Information:  Urban areas tend to have the most mature radio, television, and cellular networks.  Information can be passed by the adversary using a variety of means with almost instantaneous results.  High rise buildings afford nearly unobstructed signals for jamming of US PGM and unmanned ISR platforms therefore reducing US military technological advantages.     

Physical terrain:  Urban settings are dominated by buildings and roads that develop predictable man-made mobility corridors.  Buildings can both impede and improve observation.  High rise buildings provide both commanding observation and concealment for individually operated anti-tank launchers.  They also create elevation issues for AFV weapon systems targeting such threats while serving as obstacles to acquiring aerial ISR platforms.  Urban settings also have mature sub-surface structures such as sewer, drainage, and subway transit systems.  Underground mobility is an important aspect of urban warfare.  The use of existing subterranean features and tunneling can create elaborate defensive networks.  Hence, megacity physical terrains present three-dimensional threat challenges to the US Army in that threats may occur simultaneously above, at, and below surface levels.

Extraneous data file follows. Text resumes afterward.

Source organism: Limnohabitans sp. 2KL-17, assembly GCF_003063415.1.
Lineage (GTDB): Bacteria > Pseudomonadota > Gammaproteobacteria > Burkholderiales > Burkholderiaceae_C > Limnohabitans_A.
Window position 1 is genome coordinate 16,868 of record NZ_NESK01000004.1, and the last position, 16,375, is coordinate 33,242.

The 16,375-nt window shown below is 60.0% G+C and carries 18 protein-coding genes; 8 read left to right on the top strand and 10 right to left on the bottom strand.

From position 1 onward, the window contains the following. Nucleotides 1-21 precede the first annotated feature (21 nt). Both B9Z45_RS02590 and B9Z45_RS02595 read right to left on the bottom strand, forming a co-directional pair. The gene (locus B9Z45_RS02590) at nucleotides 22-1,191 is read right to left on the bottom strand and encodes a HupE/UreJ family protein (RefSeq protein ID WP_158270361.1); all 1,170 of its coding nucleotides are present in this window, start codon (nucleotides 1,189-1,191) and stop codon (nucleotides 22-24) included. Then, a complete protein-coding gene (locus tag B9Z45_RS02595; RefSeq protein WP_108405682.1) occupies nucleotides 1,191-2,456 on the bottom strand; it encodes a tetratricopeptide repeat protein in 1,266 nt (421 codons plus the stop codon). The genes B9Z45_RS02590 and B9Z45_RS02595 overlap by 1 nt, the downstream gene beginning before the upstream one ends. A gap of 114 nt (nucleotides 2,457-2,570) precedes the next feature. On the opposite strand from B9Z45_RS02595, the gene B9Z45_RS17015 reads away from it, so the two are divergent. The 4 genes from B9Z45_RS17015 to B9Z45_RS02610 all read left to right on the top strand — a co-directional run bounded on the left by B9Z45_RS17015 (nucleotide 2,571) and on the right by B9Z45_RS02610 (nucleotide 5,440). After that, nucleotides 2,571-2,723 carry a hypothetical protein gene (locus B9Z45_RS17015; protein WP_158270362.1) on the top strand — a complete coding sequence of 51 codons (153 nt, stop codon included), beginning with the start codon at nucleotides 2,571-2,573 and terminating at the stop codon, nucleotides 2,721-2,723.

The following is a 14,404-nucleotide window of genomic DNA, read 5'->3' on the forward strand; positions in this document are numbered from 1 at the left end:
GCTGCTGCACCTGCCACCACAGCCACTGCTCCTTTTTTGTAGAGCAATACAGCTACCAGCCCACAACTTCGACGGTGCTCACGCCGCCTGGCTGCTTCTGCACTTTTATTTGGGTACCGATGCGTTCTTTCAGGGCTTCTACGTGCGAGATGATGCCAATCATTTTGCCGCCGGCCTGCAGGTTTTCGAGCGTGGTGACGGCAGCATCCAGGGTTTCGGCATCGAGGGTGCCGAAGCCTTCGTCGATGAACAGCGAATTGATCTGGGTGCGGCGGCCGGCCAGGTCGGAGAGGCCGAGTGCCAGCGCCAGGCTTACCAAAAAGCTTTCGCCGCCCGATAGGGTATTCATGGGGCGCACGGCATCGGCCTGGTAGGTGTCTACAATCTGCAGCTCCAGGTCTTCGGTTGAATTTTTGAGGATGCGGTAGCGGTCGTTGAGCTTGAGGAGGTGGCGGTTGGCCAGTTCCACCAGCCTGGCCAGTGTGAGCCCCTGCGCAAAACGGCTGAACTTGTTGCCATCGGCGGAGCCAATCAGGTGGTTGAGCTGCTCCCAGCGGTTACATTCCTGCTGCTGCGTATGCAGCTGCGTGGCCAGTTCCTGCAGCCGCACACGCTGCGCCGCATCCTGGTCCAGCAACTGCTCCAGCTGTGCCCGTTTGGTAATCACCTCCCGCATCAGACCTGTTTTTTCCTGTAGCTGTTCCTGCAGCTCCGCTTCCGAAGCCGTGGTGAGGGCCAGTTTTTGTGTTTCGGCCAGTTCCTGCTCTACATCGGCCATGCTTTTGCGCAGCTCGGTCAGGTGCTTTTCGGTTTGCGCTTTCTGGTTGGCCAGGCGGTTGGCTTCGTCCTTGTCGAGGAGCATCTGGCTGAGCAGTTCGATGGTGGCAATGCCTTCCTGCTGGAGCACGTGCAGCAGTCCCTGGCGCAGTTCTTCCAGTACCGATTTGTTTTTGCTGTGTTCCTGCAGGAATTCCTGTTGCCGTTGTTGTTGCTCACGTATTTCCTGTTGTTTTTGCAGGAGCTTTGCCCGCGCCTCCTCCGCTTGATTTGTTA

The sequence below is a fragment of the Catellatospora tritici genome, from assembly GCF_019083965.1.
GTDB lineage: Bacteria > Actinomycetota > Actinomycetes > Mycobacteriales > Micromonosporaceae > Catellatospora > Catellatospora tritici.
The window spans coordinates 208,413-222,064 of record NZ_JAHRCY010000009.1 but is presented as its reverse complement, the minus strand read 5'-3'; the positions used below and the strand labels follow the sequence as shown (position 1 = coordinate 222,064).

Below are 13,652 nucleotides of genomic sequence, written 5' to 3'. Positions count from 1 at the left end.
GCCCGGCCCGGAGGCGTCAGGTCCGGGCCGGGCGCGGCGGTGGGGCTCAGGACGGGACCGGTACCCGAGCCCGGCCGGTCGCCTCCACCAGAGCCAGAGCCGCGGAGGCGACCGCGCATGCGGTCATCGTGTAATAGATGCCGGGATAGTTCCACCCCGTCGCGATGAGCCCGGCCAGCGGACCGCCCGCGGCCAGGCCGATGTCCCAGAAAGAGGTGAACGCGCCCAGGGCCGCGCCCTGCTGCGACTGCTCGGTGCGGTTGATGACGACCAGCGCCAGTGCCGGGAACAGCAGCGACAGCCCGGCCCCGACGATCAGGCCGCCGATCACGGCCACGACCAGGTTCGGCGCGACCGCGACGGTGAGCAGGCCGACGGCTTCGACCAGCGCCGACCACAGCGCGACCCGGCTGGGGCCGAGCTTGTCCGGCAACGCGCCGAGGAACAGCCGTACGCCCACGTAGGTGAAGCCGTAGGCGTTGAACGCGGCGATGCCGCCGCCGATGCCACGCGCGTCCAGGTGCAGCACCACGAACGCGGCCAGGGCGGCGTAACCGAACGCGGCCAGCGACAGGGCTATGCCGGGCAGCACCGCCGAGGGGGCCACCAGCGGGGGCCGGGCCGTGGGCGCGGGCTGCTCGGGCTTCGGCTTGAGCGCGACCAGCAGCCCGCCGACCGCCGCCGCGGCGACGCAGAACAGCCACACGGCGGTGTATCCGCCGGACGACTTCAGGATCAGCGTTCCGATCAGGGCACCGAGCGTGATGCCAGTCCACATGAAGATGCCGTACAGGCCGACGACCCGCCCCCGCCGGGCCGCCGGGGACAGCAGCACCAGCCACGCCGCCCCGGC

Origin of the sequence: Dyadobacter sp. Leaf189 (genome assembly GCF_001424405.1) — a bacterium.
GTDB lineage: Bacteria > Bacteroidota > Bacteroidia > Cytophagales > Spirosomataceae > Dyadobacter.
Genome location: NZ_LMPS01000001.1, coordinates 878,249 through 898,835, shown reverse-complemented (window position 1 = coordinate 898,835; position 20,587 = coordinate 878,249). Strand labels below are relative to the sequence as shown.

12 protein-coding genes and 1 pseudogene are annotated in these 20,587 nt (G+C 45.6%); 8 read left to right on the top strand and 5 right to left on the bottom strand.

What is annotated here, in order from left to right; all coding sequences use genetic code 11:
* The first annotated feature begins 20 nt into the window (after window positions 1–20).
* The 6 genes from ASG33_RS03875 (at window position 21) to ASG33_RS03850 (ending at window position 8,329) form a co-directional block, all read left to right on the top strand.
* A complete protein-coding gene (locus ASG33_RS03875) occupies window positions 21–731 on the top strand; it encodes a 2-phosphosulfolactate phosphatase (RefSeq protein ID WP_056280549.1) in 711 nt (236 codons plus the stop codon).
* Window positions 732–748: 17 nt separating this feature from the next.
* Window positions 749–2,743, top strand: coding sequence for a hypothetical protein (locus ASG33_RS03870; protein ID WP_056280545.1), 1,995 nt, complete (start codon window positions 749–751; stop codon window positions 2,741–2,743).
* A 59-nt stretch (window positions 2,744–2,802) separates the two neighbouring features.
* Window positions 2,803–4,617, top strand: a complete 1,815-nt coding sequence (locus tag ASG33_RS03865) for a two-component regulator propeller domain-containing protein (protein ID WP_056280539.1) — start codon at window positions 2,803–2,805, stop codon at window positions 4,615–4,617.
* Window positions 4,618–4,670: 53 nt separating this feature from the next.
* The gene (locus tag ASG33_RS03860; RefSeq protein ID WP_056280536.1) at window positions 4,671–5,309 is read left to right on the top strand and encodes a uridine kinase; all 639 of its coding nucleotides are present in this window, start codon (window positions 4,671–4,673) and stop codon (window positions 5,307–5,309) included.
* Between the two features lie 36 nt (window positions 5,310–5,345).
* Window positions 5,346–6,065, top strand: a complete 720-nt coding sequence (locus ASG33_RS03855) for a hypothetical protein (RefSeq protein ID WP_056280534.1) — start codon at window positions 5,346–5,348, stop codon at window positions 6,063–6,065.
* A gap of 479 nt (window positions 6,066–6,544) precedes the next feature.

Time:  It is assumed that potential US adversaries have developed operational plans that involve adaptive operations within urban settings.  The use of urban terrain by militarily inferior opponents against superior opponents has been exercised throughout military history.  Chechen tactics against the Russian military[xii] and Hezbollah’s defense[xiii] against the Israeli Defense Force are recent examples of how urban terrain is used to engage and prolong conflict while using information operations to generate world opinion.  Potential adversaries understand that the US has transitioned to primarily an expeditionary force, which could at least initially favor the adversary.  Future adversaries do not need to win; they just need to avoid losing to force a stalemate.

Replicating Future Complexities at US Army Training Centers